Culturally Responsive Pedagogy in the Online/Blended Learning Environment

Culturally Responsive Pedagogy in the Online/Blended Learning Environment

This week, I decided to take a look at how we can work towards culturally responsive pedagogy (CRP) in online/blended classroom settings.  I thought it would be beneficial to reflect on ways that Curtis and I can make our blended course on Treaty Education and Minecraft more culturally responsive.

These are the four articles I read:

Three of these articles draw on the work of Zaretta Hammond, author of Culturally Responsive Teaching & The Brain.

Some of the articles also draw on the work of Dr. Gloria Ladson-Billings and Dr. Geneva Gay.

What is Culturally Responsive Pedagogy (CRP)?

According to Dr. Ladson-Billings, as cited in this article, the foundation of culturally responsive teaching rests on three main criteria:

  • Academic achievement – CRP means having clear and challenging academic expectations for all students. Educators use a variety of assessments and are highly skilled at creating effective learning environments.
  • Cultural competence – Students and teachers demonstrate a deep understanding of their own and others’ cultures.
  • Sociopolitical consciousness – Educators must continually examine their own worldviews, cultural perspectives, and biases to ensure they create environments that are supportive to all learners.

This article, citing Zaretta Hammond, states that culturally responsive teaching should:

  • Focus on improving the learning capacity of students who have been marginalized educationally because of historical inequities in our school systems.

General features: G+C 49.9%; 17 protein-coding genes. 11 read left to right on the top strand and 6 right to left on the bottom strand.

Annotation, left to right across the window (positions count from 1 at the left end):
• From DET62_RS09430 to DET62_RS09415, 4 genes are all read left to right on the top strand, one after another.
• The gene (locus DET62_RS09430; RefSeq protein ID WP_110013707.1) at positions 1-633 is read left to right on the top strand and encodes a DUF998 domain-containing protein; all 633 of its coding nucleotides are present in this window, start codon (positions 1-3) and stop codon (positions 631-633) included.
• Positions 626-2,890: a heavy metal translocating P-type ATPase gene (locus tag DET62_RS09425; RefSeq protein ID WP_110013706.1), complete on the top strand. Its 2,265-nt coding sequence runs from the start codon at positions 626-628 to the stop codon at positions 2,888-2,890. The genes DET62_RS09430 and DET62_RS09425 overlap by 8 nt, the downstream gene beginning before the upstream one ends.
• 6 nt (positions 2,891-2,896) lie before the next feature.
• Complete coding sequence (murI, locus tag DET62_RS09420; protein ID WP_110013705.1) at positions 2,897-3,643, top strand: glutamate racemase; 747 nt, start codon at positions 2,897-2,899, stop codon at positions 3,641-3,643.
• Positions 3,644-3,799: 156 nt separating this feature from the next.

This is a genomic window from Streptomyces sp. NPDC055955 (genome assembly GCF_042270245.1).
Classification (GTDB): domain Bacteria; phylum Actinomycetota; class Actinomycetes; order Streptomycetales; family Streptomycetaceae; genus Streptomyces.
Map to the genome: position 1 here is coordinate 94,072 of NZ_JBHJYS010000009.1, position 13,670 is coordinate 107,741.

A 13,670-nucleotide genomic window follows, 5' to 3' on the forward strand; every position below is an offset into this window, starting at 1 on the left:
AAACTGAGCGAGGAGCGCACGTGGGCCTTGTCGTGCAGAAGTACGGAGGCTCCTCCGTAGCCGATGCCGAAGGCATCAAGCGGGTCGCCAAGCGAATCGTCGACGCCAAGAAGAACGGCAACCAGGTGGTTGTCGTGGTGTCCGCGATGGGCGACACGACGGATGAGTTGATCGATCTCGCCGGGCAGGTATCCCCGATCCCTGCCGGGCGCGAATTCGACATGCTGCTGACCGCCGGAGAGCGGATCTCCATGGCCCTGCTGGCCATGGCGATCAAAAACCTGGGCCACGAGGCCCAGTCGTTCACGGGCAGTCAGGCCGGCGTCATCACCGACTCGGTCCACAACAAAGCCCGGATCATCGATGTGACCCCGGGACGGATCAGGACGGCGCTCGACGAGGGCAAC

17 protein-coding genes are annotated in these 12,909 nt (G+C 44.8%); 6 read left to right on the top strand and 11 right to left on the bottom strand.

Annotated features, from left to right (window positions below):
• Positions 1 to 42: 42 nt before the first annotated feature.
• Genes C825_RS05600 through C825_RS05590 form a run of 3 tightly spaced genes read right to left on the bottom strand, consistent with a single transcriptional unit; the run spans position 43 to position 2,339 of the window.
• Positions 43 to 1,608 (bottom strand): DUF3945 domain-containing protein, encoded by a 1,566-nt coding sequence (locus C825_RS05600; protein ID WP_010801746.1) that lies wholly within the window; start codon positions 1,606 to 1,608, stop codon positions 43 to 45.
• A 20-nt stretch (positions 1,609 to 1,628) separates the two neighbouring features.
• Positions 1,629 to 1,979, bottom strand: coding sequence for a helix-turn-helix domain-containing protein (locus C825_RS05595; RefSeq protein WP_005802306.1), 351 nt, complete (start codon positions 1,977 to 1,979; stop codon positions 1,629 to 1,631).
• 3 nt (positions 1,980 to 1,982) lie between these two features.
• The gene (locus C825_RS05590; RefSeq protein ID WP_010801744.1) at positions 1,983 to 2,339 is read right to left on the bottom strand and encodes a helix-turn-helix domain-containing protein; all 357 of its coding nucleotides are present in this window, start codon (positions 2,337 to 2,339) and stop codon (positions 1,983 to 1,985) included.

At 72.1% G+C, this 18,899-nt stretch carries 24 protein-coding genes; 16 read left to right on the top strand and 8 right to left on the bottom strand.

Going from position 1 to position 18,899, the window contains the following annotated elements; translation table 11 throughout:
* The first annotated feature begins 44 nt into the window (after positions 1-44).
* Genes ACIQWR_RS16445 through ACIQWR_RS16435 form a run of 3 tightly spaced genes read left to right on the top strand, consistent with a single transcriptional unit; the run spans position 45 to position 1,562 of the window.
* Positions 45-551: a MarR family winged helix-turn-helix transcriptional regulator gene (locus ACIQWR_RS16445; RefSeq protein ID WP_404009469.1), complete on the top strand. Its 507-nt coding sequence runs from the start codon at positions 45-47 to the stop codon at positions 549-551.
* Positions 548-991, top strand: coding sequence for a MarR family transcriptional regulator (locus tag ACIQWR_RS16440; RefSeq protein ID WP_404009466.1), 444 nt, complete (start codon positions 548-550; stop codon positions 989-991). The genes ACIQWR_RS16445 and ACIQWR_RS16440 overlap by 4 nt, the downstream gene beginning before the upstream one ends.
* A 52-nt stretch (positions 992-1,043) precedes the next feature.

• Center around both the affective (emotions/feelings) and cognitive (acquiring knowledge) aspects of teaching and learning.
  • Build cognitive capacity and academic mindset by pushing back on dominant narratives about people of color.

Here is one more definition from Dr. Gay:

What’s the Difference Between Multicultural Education, Social Justice Education, and Culturally Responsive Education?

I found this chart on the distinctions of equity to be very helpful:

Taken from: How to Develop Culturally Responsive Teaching for Distance Learning – KQED

I have understood that multicultural education is not a sufficient approach to equity work for a while now, but I always thought that social justice education (or anti-oppressive education) should be the goal. This chart says that multicultural and social justice education both play supporting roles to culturally responsive education.

I still think we need to help our students develop critical consciousness (sometimes called sociopolitical consciousness) through social justice education so they understand power, privilege, and systems of inequality and work towards anti-racism/anti-oppression. Culturally responsive education is more focused on helping marginalized students improve their learning capacity and become independent learners.

“Culturally responsive instruction doesn’t mean you’re only mentioning issues of race and implicit bias,” she said. “It means that you’re also focused on building brainpower by helping students leverage and grow their existing funds of knowledge.”